To purchase, please call Guardino Gallery @ 503-281-9048 or come visit the gallery with mask and social distancing (2939 NE Alberta St, Portland OR 97211). – Open Tuesday thru Sunday 11-4pm
February 25-March 23
Kelly Neidig draws inspiration from prehistoric art representations of astronomical events, her favorite cartoons, and quantum physics. Her works references recognizable forms. By contesting the division between the realm of memory and the realm of experience, she creates intense personal moments masterfully created by means of rules and omissions, acceptance and refusal, luring the viewer round and round in circles. Originally from Pittsburgh, PA, Kelly Neidig attended Penn State University. She graduated with a B.A. in Integrative Arts combining fine art and landscape architecture. She currently lives and works in Portland, OR. Neidig mainly works with acrylic paint on paper and canvas. In 2009 Neidig was invited to show her work in the exhibition Representing Abstraction at the Museum of Northwest Art in WA. In 2012 she was selected to participate in the 10th NW Biennial at the Tacoma Art Museum in WA. Kelly has received several awards and has her work in collection across the United States.
ADRIENNE ELIADES (Ceramics)
Adrienne Eliades ceramic work is inspired by recurring motifs observed in her environment. Patterns are all around us. Wallpaper, concrete screens, manhole covers, and security envelopes provide rich source materials reminiscent of the marks people make on the world. Based on a visual language of color, line, and shape, rather than words, patterns can evoke emotional responses connected to memory. Adrienne harnesses the allure of the repeat pattern to captivate the user’s attention. Drawing on the comfort of regularity, she creates areas of appeal with deviations in the visual motifs. Her design-focused functional tableware sets the stage for emphasizing delight in eating experiences.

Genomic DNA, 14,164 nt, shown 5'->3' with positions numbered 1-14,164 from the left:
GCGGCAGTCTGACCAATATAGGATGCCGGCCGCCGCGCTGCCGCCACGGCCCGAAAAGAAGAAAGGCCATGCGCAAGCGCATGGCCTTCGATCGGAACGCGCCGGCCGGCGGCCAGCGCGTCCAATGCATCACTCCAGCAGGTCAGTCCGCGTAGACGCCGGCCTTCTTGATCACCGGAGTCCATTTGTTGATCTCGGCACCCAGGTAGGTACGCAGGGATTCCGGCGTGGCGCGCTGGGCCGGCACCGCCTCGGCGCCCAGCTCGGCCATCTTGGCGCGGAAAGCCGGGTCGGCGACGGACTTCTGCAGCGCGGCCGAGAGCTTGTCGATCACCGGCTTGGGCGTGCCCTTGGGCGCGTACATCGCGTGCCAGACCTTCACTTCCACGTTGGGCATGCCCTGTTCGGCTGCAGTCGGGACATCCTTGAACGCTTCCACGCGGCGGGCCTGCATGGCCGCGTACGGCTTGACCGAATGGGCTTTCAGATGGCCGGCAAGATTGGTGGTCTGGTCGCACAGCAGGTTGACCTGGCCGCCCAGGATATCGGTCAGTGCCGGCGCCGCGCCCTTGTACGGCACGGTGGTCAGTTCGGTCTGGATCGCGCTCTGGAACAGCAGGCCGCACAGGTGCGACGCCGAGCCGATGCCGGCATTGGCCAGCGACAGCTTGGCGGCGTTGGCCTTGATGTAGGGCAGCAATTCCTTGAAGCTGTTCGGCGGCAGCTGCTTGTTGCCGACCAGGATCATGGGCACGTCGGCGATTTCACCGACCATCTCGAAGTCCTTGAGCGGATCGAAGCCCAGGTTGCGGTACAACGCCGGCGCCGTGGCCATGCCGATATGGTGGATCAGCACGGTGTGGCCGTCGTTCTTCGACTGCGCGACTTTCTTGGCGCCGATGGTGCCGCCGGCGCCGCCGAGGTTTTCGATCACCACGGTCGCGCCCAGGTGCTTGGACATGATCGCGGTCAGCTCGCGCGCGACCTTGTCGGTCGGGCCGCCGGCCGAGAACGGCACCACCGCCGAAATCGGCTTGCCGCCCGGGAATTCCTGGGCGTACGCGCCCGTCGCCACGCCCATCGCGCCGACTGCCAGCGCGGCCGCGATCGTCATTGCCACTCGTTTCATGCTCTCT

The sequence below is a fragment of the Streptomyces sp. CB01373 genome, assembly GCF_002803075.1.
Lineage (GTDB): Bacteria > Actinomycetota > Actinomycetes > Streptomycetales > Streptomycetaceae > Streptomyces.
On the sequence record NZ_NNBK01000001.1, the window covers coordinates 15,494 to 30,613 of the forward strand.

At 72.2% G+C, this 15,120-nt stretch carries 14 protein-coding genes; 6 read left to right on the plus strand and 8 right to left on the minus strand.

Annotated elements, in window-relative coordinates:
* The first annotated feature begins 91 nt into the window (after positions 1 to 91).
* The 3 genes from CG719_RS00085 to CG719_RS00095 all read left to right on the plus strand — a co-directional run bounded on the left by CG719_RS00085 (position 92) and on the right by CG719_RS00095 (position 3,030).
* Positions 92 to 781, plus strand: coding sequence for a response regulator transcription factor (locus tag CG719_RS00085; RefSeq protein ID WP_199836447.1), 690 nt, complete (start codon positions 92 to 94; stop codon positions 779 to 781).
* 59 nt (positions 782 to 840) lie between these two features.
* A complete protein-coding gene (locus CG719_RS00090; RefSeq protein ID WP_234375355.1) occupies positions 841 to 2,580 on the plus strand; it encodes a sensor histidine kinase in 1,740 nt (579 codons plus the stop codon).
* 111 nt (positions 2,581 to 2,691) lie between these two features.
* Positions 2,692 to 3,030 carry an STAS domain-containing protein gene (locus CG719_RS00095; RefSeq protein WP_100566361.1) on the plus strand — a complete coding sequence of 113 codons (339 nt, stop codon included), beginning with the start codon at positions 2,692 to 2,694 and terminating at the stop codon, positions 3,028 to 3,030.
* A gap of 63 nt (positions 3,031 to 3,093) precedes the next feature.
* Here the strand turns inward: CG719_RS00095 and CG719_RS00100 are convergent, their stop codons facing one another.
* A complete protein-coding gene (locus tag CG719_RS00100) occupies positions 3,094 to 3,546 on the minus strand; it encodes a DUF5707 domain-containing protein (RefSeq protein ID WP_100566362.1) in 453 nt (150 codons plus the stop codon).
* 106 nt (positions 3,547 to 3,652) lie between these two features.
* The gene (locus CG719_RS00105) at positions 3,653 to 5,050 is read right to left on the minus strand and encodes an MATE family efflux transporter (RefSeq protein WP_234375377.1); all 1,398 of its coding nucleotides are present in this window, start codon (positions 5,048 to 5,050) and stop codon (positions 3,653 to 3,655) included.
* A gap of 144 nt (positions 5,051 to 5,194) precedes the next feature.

February 25-March 21
JUSTIN AULD (Paintings)
Justin Auld’s work explores the connection between art and the brain’s tendency to find images in random patterns. “Quantum mechanics” describe how a particle has multiple concurrent states of being; these quantum works present simultaneous options of an image. They ask you to question your initial perceptions, to see beyond what is first communicated between the eyes and the brain. In this way, these works reflect how each person inhabits their own universe and sees their own reality. Challenging one’s perceptions is a way to see beyond one’s own universe. Quantum viewing shows multiple realities as one. The works’ cloud forms speak to how humans seek to form sense within chaos. The sky offers countless, ever-changing suggestions of images; early humans looked to the sky and saw gods, which helped them make sense of their world. Changing perception, faces, clouds: these quantum works use the same raw material that formed our minds, legends, and myths, and use them to present the inner workings of the universe.